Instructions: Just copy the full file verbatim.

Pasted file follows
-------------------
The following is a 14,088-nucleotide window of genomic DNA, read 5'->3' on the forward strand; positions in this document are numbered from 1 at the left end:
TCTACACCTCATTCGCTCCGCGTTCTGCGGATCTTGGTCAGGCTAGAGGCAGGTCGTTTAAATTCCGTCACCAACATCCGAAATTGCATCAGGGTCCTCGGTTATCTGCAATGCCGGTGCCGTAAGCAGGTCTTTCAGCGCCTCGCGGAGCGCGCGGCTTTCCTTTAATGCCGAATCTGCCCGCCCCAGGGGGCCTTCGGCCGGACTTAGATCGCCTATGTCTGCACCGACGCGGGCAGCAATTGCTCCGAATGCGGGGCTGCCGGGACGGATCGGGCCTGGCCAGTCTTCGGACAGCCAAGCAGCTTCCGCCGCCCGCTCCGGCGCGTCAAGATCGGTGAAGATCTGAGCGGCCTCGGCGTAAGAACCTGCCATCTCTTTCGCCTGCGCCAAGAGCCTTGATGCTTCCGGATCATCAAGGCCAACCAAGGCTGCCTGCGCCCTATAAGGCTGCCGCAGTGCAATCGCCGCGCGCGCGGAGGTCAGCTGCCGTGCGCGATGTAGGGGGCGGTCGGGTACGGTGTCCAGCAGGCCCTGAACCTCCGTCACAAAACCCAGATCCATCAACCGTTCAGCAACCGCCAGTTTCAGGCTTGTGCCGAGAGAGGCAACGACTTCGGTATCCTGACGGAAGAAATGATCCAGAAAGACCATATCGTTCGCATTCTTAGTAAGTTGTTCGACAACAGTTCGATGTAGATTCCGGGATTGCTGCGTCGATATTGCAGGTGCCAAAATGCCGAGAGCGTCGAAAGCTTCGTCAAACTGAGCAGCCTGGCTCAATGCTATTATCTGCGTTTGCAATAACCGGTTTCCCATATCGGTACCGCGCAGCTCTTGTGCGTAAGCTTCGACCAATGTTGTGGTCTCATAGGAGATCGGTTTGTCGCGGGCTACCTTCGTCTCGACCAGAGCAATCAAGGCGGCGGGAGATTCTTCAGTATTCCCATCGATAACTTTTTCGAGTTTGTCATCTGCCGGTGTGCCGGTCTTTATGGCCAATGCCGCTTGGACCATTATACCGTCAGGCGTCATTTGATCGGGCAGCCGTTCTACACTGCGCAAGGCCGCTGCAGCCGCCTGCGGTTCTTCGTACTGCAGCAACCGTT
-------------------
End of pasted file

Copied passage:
The following is a 14,088-nucleotide window of genomic DNA, read 5'->3' on the forward strand; positions in this document are numbered from 1 at the left end:
TCTACACCTCATTCGCTCCGCGTTCTGCGGATCTTGGTCAGGCTAGAGGCAGGTCGTTTAAATTCCGTCACCAACATCCGAAATTGCATCAGGGTCCTCGGTTATCTGCAATGCCGGTGCCGTAAGCAGGTCTTTCAGCGCCTCGCGGAGCGCGCGGCTTTCCTTTAATGCCGAATCTGCCCGCCCCAGGGGGCCTTCGGCCGGACTTAGATCGCCTATGTCTGCACCGACGCGGGCAGCAATTGCTCCGAATGCGGGGCTGCCGGGACGGATCGGGCCTGGCCAGTCTTCGGACAGCCAAGCAGCTTCCGCCGCCCGCTCCGGCGCGTCAAGATCGGTGAAGATCTGAGCGGCCTCGGCGTAAGAACCTGCCATCTCTTTCGCCTGCGCCAAGAGCCTTGATGCTTCCGGATCATCAAGGCCAACCAAGGCTGCCTGCGCCCTATAAGGCTGCCGCAGTGCAATCGCCGCGCGCGCGGAGGTCAGCTGCCGTGCGCGATGTAGGGGGCGGTCGGGTACGGTGTCCAGCAGGCCCTGAACCTCCGTCACAAAACCCAGATCCATCAACCGTTCAGCAACCGCCAGTTTCAGGCTTGTGCCGAGAGAGGCAACGACTTCGGTATCCTGACGGAAGAAATGATCCAGAAAGACCATATCGTTCGCATTCTTAGTAAGTTGTTCGACAACAGTTCGATGTAGATTCCGGGATTGCTGCGTCGATATTGCAGGTGCCAAAATGCCGAGAGCGTCGAAAGCTTCGTCAAACTGAGCAGCCTGGCTCAATGCTATTATCTGCGTTTGCAATAACCGGTTTCCCATATCGGTACCGCGCAGCTCTTGTGCGTAAGCTTCGACCAATGTTGTGGTCTCATAGGAGATCGGTTTGTCGCGGGCTACCTTCGTCTCGACCAGAGCAATCAAGGCGGCGGGAGATTCTTCAGTATTCCCATCGATAACTTTTTCGAGTTTGTCATCTGCCGGTGTGCCGGTCTTTATGGCCAATGCCGCTTGGACCATTATACCGTCAGGCGTCATTTGATCGGGCAGCCGTTCTACACTGCGCAAGGCCGCTGCAGCCGCCTGCGGTTCTTCGTACTGCAGCAACCGTT